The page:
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Oprah Winfrey and the Glamour of Misery

Oprah Winfrey and the Glamour of Misery: An Essay on Popular Culture

EVA ILLOUZ
Copyright Date: 2003
Pages: 352
Stable URL: http://www.jstor.org/stable/10.7312/illo11812
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    Oprah Winfrey and the Glamour of Misery
    Book Description:

    Oprah Winfrey is the protagonist of the story to be told here, but this book has broader intentions, begins Eva Illouz in this original examination of how and why this talk show host has become a pervasive symbol in American culture. Unlike studies of talk shows that decry debased cultural standards and impoverished political consciousness, Oprah Winfrey and the Glamour of Misery asks us to rethink our perceptions of culture in general and popular culture in particular.

    At a time when crises of morality, beliefs, value systems, and personal worth dominate both public and private spheres, Oprah's emergence as a cultural form -- the Oprah persona -- becomes clearer, as she successfully reiterates some of our most pressing moral questions. Drawing on nearly one hundred show transcripts; a year and a half of watching the show regularly; and analysis of magazine articles, several biographies,

    O Magazine, Oprah Book Club novels, self-help manuals promoted on the show, and hundreds of discussions on the Oprah Winfrey Web site, Illouz takes the Oprah industry seriously, revealing it to be a multilayered "textual structure" that initiates, stages, and performs narratives of suffering and self-improvement that resonate with a wide audience and challenge traditional models of cultural analysis. This book looks closely at Oprah's method and her message, and in the process reconsiders popular culture and the tools we use to understand it.

    eISBN: 978-0-231-50897-1
    Subjects: Performing Arts, Sociology
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Table of Contents

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  1. Front Matter (pp. i-viii)
  2. Table of Contents (pp. ix-x)
  3. ACKNOWLEDGMENTS (pp. xi-xiv)
  4. 1 INTRODUCTION: OPRAH WINFREY AND THE SOCIOLOGY OF CULTURE (pp. 1-15)

    Oprah Winfrey is the protagonist of the story to be told here, but this book has broader intentions: to reflect on the meaning of popular culture and to offer new strategies for interpreting that meaning. In that respect, this book is a long rumination on the current state of cultural studies, with two distinct purposes. The first is to move the study of popular culture away from the power-pleasure-resistance conceptual trio that has dominated it and to bring it within the fold of “moral sociology,” which has traditionally explored the role that culture plays in making sense of our lives...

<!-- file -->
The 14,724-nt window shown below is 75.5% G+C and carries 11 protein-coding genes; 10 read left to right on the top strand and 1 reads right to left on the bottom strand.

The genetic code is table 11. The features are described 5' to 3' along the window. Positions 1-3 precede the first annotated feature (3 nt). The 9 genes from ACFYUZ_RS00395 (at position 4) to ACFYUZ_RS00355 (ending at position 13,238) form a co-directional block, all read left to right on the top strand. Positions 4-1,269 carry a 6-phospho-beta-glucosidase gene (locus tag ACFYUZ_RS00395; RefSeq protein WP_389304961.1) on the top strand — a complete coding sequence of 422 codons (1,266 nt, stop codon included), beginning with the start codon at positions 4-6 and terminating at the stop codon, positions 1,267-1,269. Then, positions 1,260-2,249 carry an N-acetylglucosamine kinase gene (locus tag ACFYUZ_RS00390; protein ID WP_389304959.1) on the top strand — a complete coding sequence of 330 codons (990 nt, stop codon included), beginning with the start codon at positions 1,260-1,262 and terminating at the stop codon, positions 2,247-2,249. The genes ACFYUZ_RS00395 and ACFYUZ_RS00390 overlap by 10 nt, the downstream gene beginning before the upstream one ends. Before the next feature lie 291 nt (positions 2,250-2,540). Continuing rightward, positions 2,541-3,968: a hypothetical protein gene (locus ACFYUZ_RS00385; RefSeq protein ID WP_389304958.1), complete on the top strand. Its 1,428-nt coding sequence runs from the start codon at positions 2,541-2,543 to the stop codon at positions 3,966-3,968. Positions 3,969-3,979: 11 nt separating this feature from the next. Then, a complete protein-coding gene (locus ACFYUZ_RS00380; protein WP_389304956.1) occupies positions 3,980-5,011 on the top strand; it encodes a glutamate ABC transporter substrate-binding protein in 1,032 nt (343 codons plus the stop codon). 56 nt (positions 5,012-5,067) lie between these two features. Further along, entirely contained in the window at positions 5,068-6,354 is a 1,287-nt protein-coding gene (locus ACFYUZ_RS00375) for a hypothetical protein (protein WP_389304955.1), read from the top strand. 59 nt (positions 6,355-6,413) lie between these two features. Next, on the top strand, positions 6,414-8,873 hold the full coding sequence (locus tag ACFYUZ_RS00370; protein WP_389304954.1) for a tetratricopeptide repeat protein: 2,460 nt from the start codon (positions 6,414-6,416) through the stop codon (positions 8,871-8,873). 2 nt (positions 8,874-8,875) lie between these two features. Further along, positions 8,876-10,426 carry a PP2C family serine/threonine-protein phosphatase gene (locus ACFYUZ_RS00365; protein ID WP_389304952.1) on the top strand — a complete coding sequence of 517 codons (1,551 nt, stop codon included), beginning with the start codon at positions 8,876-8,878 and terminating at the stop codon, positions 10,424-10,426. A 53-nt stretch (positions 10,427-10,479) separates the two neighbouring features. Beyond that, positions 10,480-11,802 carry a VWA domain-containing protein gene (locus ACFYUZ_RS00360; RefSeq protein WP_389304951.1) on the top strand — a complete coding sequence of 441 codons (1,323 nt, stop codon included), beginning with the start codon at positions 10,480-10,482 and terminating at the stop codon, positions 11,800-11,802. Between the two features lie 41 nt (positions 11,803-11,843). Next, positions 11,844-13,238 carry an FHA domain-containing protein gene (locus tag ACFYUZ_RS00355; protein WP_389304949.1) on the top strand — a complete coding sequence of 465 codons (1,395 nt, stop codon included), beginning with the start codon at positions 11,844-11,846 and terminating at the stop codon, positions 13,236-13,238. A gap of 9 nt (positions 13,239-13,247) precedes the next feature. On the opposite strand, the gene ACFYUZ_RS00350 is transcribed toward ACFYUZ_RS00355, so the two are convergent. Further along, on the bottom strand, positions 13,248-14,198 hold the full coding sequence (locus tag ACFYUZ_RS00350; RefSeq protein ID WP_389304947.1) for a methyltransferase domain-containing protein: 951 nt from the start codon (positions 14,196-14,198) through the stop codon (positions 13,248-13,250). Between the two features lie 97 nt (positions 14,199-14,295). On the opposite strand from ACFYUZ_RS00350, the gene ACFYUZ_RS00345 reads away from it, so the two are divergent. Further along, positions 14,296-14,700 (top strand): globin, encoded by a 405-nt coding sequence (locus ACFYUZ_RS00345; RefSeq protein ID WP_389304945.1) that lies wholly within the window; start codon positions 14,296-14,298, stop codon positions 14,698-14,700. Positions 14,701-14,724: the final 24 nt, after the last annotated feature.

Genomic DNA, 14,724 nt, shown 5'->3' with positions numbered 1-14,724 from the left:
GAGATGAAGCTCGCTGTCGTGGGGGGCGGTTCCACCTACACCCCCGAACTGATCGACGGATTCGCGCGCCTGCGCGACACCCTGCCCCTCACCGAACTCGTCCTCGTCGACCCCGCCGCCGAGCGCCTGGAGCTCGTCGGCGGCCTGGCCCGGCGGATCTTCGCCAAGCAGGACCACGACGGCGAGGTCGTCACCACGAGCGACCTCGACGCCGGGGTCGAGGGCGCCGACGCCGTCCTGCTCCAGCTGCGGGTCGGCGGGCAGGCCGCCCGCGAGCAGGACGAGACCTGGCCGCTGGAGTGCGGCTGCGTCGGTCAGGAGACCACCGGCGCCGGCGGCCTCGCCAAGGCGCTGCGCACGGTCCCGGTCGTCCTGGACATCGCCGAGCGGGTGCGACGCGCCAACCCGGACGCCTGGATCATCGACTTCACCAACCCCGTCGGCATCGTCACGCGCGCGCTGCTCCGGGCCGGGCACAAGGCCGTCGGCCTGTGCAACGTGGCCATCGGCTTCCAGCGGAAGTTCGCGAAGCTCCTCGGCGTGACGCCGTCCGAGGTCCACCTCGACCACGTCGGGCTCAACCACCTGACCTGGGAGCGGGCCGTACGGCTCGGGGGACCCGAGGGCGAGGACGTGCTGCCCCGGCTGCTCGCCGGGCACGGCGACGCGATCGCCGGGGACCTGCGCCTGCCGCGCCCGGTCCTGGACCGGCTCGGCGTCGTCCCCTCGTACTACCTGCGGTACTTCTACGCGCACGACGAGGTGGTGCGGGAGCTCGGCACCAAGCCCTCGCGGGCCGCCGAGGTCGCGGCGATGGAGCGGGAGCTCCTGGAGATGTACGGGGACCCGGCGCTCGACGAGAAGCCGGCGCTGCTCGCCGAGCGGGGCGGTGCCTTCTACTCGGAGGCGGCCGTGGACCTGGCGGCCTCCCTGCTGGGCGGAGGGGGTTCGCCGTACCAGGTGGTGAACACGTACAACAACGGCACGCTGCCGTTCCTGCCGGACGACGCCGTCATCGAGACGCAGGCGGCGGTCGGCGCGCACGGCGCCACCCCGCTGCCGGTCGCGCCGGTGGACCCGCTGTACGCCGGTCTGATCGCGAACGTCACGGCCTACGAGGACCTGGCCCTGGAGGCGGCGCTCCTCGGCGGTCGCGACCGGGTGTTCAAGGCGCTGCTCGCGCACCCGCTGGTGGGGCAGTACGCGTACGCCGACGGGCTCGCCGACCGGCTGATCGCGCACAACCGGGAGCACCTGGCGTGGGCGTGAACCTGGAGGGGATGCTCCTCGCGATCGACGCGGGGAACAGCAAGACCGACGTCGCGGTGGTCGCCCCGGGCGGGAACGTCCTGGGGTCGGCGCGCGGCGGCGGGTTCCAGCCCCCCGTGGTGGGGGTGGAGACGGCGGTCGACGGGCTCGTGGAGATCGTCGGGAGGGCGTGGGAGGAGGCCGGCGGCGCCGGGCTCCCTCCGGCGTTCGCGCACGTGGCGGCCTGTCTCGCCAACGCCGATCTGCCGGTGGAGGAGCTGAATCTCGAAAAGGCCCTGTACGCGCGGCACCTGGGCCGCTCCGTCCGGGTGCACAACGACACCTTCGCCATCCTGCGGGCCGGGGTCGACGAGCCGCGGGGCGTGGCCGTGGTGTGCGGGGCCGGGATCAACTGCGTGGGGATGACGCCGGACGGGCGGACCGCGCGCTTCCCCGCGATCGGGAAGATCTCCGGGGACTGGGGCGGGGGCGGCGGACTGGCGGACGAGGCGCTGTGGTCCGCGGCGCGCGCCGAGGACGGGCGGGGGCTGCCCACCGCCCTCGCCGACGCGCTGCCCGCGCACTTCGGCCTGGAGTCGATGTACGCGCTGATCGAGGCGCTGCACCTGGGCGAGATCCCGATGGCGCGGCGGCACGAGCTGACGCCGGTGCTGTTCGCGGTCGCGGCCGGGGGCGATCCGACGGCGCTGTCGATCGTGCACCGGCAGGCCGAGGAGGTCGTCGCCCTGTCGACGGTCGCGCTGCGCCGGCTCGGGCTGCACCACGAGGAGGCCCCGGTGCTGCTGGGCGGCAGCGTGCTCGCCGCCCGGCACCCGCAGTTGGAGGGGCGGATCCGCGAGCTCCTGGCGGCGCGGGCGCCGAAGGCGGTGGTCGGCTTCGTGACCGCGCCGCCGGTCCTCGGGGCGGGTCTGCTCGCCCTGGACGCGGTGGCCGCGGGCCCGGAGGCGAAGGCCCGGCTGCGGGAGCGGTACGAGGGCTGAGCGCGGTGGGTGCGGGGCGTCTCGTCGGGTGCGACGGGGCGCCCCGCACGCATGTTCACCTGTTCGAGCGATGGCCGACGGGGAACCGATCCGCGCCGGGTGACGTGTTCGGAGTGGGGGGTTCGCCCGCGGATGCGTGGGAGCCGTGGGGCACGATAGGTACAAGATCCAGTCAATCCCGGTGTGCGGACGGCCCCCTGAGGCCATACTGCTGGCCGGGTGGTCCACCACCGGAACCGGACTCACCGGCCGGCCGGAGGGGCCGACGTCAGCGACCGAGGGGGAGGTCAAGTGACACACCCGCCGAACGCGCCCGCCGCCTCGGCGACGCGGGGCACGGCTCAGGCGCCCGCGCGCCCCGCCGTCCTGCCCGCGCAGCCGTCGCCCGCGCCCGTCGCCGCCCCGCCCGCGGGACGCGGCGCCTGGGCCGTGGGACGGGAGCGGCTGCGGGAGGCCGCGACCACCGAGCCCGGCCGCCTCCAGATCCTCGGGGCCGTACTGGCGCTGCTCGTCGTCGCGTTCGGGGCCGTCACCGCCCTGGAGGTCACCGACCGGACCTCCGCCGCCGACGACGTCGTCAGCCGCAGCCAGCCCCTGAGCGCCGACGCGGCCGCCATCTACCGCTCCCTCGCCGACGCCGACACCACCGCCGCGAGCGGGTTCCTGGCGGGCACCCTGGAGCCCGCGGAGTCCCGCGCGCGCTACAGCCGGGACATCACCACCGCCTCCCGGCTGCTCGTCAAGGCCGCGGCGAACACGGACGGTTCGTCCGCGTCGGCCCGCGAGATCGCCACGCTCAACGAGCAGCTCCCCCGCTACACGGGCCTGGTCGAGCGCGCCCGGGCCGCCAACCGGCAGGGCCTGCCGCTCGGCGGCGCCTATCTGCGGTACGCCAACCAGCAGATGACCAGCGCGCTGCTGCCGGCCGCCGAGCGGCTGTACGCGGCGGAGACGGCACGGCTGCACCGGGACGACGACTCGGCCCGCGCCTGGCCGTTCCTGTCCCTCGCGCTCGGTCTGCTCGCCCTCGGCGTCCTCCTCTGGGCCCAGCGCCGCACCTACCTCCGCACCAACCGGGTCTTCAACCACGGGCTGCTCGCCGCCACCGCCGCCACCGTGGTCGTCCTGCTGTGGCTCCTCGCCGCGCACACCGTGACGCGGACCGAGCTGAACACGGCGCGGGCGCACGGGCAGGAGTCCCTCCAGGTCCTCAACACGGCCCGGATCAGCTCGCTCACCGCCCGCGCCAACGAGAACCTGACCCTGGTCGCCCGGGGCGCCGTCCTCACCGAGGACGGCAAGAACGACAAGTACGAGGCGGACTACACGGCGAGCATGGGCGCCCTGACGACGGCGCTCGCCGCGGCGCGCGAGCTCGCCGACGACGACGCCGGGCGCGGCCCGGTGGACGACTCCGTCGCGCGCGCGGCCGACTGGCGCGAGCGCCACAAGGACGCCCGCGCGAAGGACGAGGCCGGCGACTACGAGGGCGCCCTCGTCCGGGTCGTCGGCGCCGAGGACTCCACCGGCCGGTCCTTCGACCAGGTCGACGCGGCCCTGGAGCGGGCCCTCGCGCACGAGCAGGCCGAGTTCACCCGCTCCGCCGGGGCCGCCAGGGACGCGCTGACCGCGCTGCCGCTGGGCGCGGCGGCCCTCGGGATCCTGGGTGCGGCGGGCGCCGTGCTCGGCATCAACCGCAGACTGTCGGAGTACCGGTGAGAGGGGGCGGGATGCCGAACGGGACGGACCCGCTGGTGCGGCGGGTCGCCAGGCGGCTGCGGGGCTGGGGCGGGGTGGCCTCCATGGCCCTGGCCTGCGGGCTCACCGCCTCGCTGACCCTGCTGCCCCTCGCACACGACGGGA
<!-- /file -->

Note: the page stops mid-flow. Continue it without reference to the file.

5. 2 THE SUCCESS OF A SELF-FAILED WOMAN (pp. 16-46)

    In the early twentieth century, “stars” were synonymous with glamour, happiness, romance, exoticism, and luxury. For example, the greatest movie stars of the 1920s, Mary Pickford and Douglas Fairbanks, were characterized by Photoplay, a 1920s magazine specializing in the life and careers of movie stars, as follows: “They are living a great love poem in the practical, difficult, much discussed relation of modern marriage.”¹ These celebrities seemed to harmoniously reconcile the contradictory requirements of conjugal bliss, hard work, extravagant wealth, beauty, and youth.

    A reader of Photoplay would be startled by the ways in which Oprah Winfrey’s success story has...

  6. 3 EVERYDAY LIFE AS THE UNCANNY: THE OPRAH WINFREY SHOW AS A NEW CULTURAL GENRE (pp. 47-76)

    The Oprah Winfrey Show has become a text of breathtaking proportions, stretching from the United States to India, Europe, Africa, and Asia. It is remarkable not only for the variety of issues it addresses, the scope of its influence, and the size of its audience, but also because few global media empires are the outcome of one person’s single-handed enterprise. This is not to deny that the shrewd and aggressive marketing strategies of the King Corporation —which has syndicated Oprah’s show since 1986—have played an important role in helping Oprah gain the upper hand in the market. But her...